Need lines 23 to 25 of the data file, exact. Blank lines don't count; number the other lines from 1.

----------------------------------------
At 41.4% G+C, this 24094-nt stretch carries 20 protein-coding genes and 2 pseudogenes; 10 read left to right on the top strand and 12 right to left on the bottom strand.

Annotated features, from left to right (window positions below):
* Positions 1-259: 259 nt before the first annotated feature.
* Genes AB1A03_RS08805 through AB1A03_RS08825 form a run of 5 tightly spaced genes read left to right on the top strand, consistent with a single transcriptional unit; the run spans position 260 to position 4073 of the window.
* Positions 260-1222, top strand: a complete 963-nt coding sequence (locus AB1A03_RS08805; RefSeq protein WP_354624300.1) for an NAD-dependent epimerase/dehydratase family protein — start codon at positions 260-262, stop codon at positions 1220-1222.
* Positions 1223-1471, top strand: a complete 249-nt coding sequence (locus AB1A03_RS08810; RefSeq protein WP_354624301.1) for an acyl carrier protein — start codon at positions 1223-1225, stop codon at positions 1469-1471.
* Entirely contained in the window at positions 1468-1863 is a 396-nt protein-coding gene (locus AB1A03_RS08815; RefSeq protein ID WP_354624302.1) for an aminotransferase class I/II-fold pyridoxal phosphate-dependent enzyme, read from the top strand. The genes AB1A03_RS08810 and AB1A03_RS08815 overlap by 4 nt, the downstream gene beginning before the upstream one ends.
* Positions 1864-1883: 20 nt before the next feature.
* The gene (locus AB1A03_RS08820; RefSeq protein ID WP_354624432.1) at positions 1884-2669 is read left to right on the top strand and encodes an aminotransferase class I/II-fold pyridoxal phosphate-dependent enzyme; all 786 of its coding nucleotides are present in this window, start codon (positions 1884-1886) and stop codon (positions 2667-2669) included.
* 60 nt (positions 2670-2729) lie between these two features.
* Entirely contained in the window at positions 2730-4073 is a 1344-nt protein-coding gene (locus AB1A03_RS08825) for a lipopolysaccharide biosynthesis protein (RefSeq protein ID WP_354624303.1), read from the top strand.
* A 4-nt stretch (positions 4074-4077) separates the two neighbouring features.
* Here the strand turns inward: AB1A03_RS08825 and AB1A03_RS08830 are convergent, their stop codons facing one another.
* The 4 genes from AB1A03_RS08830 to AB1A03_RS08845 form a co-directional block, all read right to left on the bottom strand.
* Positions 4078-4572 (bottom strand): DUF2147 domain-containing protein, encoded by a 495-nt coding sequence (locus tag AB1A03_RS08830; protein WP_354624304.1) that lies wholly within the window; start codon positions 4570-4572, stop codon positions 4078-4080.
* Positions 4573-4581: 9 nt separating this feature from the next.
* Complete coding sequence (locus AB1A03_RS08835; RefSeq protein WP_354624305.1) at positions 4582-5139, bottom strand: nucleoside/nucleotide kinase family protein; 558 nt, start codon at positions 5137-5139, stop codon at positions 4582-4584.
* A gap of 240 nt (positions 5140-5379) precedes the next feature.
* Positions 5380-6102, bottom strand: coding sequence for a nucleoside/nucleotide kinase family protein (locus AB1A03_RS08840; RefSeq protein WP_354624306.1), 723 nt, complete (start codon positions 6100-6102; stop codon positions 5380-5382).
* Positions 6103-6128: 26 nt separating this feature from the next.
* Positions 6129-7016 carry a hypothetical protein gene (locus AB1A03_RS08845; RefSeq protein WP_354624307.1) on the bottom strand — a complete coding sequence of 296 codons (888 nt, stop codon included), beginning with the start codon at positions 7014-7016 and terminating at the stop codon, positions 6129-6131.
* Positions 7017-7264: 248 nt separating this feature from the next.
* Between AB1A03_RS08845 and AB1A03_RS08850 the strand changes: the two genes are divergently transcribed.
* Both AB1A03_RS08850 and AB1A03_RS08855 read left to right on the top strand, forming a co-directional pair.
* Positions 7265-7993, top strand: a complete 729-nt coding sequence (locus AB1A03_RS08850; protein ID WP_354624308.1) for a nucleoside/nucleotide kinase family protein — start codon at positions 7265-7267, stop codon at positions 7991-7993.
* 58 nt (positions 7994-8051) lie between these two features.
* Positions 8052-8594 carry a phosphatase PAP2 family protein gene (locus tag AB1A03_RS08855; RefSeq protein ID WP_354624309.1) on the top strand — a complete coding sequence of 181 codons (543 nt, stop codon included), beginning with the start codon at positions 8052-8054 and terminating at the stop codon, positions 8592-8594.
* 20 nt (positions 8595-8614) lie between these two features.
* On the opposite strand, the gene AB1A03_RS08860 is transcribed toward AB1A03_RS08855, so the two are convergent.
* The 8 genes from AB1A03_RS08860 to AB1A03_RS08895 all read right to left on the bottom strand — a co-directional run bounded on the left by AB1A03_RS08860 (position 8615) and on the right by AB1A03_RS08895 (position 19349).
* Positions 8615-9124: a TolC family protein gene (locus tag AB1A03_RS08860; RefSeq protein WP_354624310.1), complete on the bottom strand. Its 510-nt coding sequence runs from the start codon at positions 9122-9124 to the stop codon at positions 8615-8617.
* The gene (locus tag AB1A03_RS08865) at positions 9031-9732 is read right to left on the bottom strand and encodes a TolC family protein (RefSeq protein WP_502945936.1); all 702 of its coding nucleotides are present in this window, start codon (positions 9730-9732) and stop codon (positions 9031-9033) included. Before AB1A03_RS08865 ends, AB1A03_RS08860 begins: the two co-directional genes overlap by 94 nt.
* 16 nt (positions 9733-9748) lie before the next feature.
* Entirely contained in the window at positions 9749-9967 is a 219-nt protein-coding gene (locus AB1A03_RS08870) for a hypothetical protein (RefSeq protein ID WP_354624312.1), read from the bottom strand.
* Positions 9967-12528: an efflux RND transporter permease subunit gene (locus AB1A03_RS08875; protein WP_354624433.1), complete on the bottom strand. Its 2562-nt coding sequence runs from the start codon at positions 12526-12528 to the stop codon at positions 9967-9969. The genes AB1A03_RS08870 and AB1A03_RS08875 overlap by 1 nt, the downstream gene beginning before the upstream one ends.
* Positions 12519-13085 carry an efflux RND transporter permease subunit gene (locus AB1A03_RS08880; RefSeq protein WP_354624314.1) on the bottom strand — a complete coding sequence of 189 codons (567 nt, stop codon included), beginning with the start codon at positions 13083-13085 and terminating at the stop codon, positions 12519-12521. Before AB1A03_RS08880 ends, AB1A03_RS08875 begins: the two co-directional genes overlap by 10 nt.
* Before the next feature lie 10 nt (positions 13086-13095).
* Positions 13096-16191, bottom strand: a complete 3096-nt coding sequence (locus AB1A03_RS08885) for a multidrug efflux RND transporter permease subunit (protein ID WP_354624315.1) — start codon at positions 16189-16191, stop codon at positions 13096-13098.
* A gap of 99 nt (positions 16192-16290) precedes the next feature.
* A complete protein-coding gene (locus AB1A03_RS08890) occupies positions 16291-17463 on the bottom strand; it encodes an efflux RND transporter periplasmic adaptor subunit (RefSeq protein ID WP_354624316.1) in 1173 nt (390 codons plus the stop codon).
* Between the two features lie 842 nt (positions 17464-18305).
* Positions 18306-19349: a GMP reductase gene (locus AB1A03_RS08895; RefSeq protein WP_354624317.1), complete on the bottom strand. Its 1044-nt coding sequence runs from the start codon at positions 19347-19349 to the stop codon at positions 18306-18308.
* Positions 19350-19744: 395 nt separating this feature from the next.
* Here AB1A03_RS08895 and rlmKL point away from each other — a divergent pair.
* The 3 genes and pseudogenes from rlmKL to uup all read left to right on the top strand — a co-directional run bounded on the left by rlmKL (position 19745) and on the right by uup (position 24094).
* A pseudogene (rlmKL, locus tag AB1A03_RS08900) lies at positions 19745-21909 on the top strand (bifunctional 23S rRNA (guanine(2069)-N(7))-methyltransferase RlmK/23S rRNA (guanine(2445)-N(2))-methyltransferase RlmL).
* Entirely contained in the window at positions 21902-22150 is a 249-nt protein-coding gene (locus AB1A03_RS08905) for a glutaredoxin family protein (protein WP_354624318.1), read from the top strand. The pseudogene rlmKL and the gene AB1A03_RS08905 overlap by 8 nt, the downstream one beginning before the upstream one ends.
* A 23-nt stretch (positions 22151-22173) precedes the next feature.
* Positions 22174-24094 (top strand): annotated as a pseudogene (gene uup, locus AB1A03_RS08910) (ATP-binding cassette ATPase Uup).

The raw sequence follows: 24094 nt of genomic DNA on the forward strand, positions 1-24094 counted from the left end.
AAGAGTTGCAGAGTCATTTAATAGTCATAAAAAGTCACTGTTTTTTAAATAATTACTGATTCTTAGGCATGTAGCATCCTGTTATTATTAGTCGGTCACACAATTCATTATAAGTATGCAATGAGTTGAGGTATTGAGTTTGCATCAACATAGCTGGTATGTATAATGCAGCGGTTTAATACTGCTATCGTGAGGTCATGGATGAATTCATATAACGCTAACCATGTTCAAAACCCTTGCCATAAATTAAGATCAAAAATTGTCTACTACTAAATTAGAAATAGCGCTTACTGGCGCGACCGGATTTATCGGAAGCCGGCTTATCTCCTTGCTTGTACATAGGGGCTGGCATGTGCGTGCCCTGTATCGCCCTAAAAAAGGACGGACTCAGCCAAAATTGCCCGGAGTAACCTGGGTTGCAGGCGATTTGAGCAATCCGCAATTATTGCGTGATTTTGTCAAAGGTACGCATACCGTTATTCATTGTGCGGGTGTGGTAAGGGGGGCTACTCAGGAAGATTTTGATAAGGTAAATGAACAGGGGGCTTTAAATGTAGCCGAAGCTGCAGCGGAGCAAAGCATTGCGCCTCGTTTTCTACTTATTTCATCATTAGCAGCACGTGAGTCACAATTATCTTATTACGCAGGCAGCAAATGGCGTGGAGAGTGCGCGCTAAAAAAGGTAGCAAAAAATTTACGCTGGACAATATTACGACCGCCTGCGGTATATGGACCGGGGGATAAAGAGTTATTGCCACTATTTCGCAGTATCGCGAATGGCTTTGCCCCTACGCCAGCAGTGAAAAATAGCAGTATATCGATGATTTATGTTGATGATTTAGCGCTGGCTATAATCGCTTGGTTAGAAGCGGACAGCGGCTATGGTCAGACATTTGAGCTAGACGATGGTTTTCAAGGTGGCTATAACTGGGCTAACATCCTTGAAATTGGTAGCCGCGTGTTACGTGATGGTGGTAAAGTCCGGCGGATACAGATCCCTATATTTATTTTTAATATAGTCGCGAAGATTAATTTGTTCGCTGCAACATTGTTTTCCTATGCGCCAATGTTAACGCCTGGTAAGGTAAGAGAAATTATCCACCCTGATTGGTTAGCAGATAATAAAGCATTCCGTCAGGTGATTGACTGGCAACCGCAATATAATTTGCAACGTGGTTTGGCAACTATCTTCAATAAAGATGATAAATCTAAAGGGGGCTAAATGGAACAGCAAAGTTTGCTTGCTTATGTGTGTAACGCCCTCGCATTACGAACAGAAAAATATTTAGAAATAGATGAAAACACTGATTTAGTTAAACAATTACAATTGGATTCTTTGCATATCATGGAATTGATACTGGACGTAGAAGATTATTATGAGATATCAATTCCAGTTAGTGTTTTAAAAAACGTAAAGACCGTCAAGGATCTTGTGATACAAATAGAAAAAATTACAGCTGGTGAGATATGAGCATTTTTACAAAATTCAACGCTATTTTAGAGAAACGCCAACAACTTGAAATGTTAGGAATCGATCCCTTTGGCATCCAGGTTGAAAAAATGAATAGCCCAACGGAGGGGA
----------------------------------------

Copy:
* Between AB1A03_RS08845 and AB1A03_RS08850 the strand changes: the two genes are divergently transcribed.
* Both AB1A03_RS08850 and AB1A03_RS08855 read left to right on the top strand, forming a co-directional pair.
* Positions 7265-7993, top strand: a complete 729-nt coding sequence (locus AB1A03_RS08850; protein ID WP_354624308.1) for a nucleoside/nucleotide kinase family protein — start codon at positions 7265-7267, stop codon at positions 7991-7993.